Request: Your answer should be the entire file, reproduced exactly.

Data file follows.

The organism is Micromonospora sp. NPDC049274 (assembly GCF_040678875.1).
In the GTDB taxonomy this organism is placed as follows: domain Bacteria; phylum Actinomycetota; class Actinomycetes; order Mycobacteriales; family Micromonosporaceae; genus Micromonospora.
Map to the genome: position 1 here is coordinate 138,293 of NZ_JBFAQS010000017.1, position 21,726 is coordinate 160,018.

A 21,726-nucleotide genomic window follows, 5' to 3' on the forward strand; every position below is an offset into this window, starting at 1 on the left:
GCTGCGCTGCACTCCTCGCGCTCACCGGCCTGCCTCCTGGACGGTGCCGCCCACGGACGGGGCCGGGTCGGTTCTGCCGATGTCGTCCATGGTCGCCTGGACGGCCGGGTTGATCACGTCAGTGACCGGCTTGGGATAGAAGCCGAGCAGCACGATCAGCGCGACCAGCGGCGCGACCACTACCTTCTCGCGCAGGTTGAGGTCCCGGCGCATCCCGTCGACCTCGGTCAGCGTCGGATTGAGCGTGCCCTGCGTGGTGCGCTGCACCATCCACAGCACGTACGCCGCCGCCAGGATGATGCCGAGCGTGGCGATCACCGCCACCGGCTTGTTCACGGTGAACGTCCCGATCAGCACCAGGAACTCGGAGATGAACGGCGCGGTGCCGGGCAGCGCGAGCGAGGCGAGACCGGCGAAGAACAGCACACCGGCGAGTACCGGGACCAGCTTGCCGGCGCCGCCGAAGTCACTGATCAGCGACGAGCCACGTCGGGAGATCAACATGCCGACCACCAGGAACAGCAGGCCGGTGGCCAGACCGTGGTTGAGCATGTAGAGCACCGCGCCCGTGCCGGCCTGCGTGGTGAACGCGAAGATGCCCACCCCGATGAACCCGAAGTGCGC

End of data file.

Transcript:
The organism is Micromonospora sp. NPDC049274 (assembly GCF_040678875.1).
In the GTDB taxonomy this organism is placed as follows: domain Bacteria; phylum Actinomycetota; class Actinomycetes; order Mycobacteriales; family Micromonosporaceae; genus Micromonospora.
Map to the genome: position 1 here is coordinate 138,293 of NZ_JBFAQS010000017.1, position 21,726 is coordinate 160,018.

A 21,726-nucleotide genomic window follows, 5' to 3' on the forward strand; every position below is an offset into this window, starting at 1 on the left:
GCTGCGCTGCACTCCTCGCGCTCACCGGCCTGCCTCCTGGACGGTGCCGCCCACGGACGGGGCCGGGTCGGTTCTGCCGATGTCGTCCATGGTCGCCTGGACGGCCGGGTTGATCACGTCAGTGACCGGCTTGGGATAGAAGCCGAGCAGCACGATCAGCGCGACCAGCGGCGCGACCACTACCTTCTCGCGCAGGTTGAGGTCCCGGCGCATCCCGTCGACCTCGGTCAGCGTCGGATTGAGCGTGCCCTGCGTGGTGCGCTGCACCATCCACAGCACGTACGCCGCCGCCAGGATGATGCCGAGCGTGGCGATCACCGCCACCGGCTTGTTCACGGTGAACGTCCCGATCAGCACCAGGAACTCGGAGATGAACGGCGCGGTGCCGGGCAGCGCGAGCGAGGCGAGACCGGCGAAGAACAGCACACCGGCGAGTACCGGGACCAGCTTGCCGGCGCCGCCGAAGTCACTGATCAGCGACGAGCCACGTCGGGAGATCAACATGCCGACCACCAGGAACAGCAGGCCGGTGGCCAGACCGTGGTTGAGCATGTAGAGCACCGCGCCCGTGCCGGCCTGCGTGGTGAACGCGAAGATGCCCACCCCGATGAACCCGAAGTGCGC